Call Now On 02 9439 3399

The seven deadly sins of business valuation


You think your business is worth a lot of money because you have had it for 20 years. Unfortunately it doesn’t matter how long you’ve run your business. It’s the value proposition that you’re offering to the buyer that matters. You could have a business that you ran for 20 years and it could be worth nothing or you could have just started up a business and it could be worth millions. Business owners think that because they put 20 years into their business they deserve to be rewarded. Sorry, no one cares how long you’ve been in the business Boost its value by recognisable and identifiable means or just put up with the poor valuation report you will receive from a broker/valuer who is honest with you. To be clever, avoid the seven deadly sins of business valuation.


You think your business is worth what you need to retire. The problem is that it does not matter at all to the buyer. The buyer only wants to investigate what future maintainable earnings are there into the future or what value there is in the assets.


Accountants and business owners apply the wrong multiple to the wrong profit figure. There are generally accepted ranges of multiples that are applied to particular profit classes. One such multiple, called an EBIT multiple will be smaller than another class called EBITDA for the same business. (Refer to our website glossary of terms for what these acronyms mean) Hence you would need to apply a smaller multiple to an EBIT than to an EBITDA. You would be surprised to learn how many so-called experts apply the wrong multiple to the profit figure.You should not value goodwill separately. Goodwill is defined as the residual value in a business that is left after the total value has had deducted from it the assets. That is: total value = assets + goodwill.

If you make the mistake of valuing goodwill separately and then adding the assets you will more often than not overvalue the business. This is a common mistake made at the small business level.

Poor Risk Assessment

Business owners think their business is worth the same to a buyer as it is to them. The mistake they making here is not taking into account the risk of the transaction. The risk of the transaction can be the risk of losing 10% of the clients or 90% of the clients, depending on the relationship that the business owner has with the client’s. There are many other risks of the transaction including loss of key staff, degrading of relationships with key suppliers and other risks inherent in a new boss moving into the Managing Director’s office. The key is to take steps to remove the risk from the transaction.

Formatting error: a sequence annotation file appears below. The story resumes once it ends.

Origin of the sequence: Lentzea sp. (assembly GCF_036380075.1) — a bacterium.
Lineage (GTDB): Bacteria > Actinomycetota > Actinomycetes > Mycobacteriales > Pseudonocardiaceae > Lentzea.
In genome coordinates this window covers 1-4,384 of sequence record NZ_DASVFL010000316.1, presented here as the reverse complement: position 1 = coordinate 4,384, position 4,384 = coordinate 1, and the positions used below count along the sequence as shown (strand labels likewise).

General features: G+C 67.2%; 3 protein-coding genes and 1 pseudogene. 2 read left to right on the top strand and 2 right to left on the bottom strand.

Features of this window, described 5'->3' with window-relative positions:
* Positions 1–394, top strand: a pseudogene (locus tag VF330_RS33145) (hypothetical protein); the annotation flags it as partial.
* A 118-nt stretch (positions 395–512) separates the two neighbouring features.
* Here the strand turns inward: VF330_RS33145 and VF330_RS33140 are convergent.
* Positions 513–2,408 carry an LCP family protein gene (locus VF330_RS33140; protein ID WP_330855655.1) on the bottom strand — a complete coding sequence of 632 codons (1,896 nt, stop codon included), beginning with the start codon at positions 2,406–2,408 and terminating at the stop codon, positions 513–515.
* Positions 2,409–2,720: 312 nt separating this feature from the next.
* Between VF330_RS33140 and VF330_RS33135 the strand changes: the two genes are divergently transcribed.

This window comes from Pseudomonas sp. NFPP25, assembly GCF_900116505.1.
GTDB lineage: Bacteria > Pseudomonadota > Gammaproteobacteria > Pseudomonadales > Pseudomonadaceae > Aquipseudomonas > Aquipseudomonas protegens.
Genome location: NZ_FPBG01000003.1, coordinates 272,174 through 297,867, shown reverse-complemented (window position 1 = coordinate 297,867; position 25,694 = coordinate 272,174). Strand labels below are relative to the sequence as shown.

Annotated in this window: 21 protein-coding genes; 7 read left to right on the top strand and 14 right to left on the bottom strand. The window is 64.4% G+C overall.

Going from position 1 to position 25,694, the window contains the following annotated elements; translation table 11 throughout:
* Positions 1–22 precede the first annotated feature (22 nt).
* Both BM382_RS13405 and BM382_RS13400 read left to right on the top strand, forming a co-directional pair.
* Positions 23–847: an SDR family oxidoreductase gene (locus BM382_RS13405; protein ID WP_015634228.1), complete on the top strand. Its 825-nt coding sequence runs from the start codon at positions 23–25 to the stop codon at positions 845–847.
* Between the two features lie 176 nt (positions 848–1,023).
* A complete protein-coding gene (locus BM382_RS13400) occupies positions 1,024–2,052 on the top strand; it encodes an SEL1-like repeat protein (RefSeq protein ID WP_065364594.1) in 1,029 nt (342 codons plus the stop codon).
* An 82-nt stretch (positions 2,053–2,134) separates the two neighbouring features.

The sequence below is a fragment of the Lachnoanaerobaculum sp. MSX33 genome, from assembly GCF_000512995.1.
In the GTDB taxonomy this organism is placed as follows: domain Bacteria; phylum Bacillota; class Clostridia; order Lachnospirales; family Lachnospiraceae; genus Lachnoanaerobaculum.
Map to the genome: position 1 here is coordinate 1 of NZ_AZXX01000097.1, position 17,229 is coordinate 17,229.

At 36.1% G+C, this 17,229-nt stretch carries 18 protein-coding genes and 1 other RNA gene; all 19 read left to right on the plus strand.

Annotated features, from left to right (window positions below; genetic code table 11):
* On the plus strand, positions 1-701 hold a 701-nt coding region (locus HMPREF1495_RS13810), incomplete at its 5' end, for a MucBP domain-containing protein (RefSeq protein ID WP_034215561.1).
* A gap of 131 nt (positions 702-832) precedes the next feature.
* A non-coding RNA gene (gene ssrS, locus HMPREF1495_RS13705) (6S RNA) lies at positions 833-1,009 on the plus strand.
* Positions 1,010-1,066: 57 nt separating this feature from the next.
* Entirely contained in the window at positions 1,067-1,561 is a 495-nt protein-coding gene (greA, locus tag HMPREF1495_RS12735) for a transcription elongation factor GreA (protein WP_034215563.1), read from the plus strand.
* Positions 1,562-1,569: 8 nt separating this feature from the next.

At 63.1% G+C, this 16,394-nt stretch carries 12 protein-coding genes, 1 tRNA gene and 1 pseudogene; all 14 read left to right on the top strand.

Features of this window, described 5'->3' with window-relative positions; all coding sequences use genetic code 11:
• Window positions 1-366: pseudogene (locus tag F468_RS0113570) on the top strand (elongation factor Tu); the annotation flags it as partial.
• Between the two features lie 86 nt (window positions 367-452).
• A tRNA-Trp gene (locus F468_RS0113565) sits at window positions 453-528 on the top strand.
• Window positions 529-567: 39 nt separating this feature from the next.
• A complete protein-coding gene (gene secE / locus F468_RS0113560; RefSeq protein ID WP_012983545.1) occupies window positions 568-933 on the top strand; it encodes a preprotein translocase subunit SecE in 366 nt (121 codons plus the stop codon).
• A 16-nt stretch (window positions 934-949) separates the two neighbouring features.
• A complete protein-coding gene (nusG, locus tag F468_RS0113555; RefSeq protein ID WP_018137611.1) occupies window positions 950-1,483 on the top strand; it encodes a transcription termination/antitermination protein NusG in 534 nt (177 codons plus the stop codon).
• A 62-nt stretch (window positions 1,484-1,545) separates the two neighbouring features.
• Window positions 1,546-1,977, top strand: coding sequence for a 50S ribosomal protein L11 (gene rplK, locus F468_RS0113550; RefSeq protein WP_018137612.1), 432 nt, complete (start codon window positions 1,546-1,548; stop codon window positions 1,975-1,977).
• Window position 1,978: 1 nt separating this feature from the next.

Goodwill can be Valuable

Many people think that their business is worth only asset value. In fact, historically businesses were valued according to their assets only. However in the 21st-century we are more often than not selling intangible assets, databases, trademarks, intellectual property and other intangible assets more than the tangible assets. In fact plant and equipment rusts and gets old and stock is worth nothing if you have to move it quickly. However you must be careful to value the intangible side of the business properly. Goodwill is often seen as an intangible asset and it can have value is sign but both buyer and seller must recognise the difference between goodwill that will walk out the door when the owner leaves and goodwill that will be there for the new owner. Goodwill that relies on loyal clients to stay and strong brand is indeed worth paying for. Goodwill that is related personally to the owner and that will leave when the owner leaves is not valuable.

Bad Timing

Business owners usually sell when they have had enough. Often it is when the business slows down or the business grinds the owner down. This puts the owner in a position where there is no choice. To delay will simply mean the business loses further value. You need to look at the trends and the cycles to ensure that you sell your business at the right time in the economic cycle, the industry cycle, the regulatory cycle, the calendar cycle and the personal life cycle. You may not get all this right but if you at least plan your exit against one or more of these cycles you will get a happy result when you sell.

Important: we respect your privacy and your details will only be used to send you news and updates from our site.
Subscribe to our newsletter to keep up with the latest news and tips.
Sorry To See You Go
Enter your detail below to get out top tips to Value Your Business and get the latest news from us.
Important: we respect your privacy and your details will only be used to send you news and updates from our site.